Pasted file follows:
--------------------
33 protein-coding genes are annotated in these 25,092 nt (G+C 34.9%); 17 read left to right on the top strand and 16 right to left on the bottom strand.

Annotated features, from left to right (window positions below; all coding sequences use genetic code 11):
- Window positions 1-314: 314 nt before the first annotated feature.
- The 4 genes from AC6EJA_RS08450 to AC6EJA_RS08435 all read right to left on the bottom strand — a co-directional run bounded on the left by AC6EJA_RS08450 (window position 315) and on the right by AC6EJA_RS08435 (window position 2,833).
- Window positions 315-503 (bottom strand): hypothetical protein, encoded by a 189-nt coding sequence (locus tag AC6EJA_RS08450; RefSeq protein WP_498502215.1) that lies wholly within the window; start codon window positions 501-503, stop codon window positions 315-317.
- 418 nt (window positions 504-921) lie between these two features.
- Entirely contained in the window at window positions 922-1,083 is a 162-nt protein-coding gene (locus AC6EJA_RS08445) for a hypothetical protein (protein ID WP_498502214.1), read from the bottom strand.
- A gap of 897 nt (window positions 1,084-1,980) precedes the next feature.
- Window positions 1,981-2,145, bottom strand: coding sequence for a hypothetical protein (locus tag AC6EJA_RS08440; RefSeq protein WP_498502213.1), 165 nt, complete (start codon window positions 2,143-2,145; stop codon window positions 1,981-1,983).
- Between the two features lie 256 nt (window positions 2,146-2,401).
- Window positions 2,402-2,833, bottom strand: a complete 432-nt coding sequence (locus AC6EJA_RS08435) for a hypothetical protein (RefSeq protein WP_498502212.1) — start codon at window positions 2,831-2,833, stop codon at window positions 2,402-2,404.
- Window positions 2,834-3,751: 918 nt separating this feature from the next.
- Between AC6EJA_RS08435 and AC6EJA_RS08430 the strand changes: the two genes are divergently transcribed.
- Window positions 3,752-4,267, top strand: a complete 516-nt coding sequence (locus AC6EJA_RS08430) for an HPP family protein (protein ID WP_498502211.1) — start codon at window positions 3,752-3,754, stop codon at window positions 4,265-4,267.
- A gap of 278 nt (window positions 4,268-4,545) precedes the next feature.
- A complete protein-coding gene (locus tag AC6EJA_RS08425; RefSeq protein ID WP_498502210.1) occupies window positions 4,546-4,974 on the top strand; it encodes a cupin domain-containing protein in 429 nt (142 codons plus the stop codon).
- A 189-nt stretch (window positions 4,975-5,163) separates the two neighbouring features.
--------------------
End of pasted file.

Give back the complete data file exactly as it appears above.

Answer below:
33 protein-coding genes are annotated in these 25,092 nt (G+C 34.9%); 17 read left to right on the top strand and 16 right to left on the bottom strand.

Annotated features, from left to right (window positions below; all coding sequences use genetic code 11):
- Window positions 1-314: 314 nt before the first annotated feature.
- The 4 genes from AC6EJA_RS08450 to AC6EJA_RS08435 all read right to left on the bottom strand — a co-directional run bounded on the left by AC6EJA_RS08450 (window position 315) and on the right by AC6EJA_RS08435 (window position 2,833).
- Window positions 315-503 (bottom strand): hypothetical protein, encoded by a 189-nt coding sequence (locus tag AC6EJA_RS08450; RefSeq protein WP_498502215.1) that lies wholly within the window; start codon window positions 501-503, stop codon window positions 315-317.
- 418 nt (window positions 504-921) lie between these two features.
- Entirely contained in the window at window positions 922-1,083 is a 162-nt protein-coding gene (locus AC6EJA_RS08445) for a hypothetical protein (protein ID WP_498502214.1), read from the bottom strand.
- A gap of 897 nt (window positions 1,084-1,980) precedes the next feature.
- Window positions 1,981-2,145, bottom strand: coding sequence for a hypothetical protein (locus tag AC6EJA_RS08440; RefSeq protein WP_498502213.1), 165 nt, complete (start codon window positions 2,143-2,145; stop codon window positions 1,981-1,983).
- Between the two features lie 256 nt (window positions 2,146-2,401).
- Window positions 2,402-2,833, bottom strand: a complete 432-nt coding sequence (locus AC6EJA_RS08435) for a hypothetical protein (RefSeq protein WP_498502212.1) — start codon at window positions 2,831-2,833, stop codon at window positions 2,402-2,404.
- Window positions 2,834-3,751: 918 nt separating this feature from the next.
- Between AC6EJA_RS08435 and AC6EJA_RS08430 the strand changes: the two genes are divergently transcribed.
- Window positions 3,752-4,267, top strand: a complete 516-nt coding sequence (locus AC6EJA_RS08430) for an HPP family protein (protein ID WP_498502211.1) — start codon at window positions 3,752-3,754, stop codon at window positions 4,265-4,267.
- A gap of 278 nt (window positions 4,268-4,545) precedes the next feature.
- A complete protein-coding gene (locus tag AC6EJA_RS08425; RefSeq protein ID WP_498502210.1) occupies window positions 4,546-4,974 on the top strand; it encodes a cupin domain-containing protein in 429 nt (142 codons plus the stop codon).
- A 189-nt stretch (window positions 4,975-5,163) separates the two neighbouring features.